Thomas James Cobden-Sanderson (2 December 1840 – 7 September 1922) was an English artist and bookbinder associated with the Arts and Crafts movement.
He was born in Alnwick, Northumberland, as Thomas James Sanderson. Sanderson attended many schools including the Royal Grammar School Worcester before entering Owen's College (Manchester University) and then Trinity College, Cambridge to study law. He left without taking a degree, and entered Lincoln's Inn as a barrister. In 1882 he married (Julia Sarah) Anne Cobden (1853–1926), a daughter of Richard Cobden, and they both took the surname Cobden-Sanderson.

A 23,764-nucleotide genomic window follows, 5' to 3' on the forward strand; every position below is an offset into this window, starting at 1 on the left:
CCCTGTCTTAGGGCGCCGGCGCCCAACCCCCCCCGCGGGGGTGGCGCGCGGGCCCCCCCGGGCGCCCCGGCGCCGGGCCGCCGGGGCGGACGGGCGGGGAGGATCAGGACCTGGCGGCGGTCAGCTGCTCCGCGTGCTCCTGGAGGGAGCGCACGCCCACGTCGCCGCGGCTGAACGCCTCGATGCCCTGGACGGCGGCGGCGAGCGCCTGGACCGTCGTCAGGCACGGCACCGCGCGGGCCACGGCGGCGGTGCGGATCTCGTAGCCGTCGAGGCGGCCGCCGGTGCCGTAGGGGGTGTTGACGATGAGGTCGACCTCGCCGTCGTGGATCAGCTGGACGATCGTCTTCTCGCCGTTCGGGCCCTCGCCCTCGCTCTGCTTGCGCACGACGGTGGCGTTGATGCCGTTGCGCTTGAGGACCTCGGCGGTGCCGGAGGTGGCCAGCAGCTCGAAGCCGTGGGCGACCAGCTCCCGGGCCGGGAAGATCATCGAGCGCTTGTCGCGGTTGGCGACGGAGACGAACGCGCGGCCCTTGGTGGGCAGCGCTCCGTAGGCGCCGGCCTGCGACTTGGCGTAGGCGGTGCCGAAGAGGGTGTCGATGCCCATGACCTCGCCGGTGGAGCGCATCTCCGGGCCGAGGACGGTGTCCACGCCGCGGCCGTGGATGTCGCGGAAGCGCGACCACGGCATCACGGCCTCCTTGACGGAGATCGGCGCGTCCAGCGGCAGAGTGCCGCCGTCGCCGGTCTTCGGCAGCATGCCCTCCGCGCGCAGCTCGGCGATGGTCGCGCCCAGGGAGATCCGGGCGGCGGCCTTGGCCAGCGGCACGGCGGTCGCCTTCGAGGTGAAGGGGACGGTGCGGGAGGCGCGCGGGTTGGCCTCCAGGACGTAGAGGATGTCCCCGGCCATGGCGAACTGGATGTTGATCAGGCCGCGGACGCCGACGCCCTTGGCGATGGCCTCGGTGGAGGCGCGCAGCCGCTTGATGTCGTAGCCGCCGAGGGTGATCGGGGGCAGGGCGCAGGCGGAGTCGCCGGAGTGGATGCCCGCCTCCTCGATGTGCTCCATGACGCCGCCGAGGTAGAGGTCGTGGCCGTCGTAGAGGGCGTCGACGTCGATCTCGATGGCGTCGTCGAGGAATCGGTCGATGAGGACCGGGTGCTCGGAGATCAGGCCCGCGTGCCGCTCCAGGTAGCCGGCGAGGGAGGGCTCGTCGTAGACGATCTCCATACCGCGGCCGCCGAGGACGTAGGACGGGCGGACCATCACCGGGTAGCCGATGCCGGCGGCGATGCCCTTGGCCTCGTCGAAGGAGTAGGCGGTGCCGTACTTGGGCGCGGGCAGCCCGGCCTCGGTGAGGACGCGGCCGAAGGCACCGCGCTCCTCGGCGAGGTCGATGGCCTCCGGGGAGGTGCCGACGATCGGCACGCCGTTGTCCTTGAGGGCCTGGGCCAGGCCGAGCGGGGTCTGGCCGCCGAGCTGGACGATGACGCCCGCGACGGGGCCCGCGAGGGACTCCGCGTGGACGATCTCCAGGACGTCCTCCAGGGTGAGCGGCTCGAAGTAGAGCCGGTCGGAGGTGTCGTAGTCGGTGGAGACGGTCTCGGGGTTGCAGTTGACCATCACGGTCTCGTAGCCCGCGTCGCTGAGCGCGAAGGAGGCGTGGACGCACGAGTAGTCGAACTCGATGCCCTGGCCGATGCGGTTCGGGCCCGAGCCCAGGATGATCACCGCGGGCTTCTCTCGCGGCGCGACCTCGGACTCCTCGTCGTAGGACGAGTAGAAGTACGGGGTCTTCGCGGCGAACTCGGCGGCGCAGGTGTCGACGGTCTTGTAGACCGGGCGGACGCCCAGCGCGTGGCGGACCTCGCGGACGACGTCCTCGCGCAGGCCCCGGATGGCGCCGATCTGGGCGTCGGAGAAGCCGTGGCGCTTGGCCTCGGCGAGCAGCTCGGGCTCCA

As a friend of William Morris, Cobden-Sanderson was involved with the Arts and Crafts ideology, and during a dinner party with the Morrises he was persuaded by Morris's wife Jane Burden to take up book-binding. In about 1884 he opened a workshop, abandoning his law practice. In 1887 Cobden-Sanderson suggested a new group be named the "Arts and Crafts Exhibition Society," and in so doing gave the movement its name. By 1900 he had established the Doves Press in Hammersmith, London, naming it after an old pub next door, The Dove. Emery Walker became a partner in 1900 and oversaw the creation of the Doves Type used for all of their books. They produced a number of letterpress books, including the famous five-volume Doves Bible.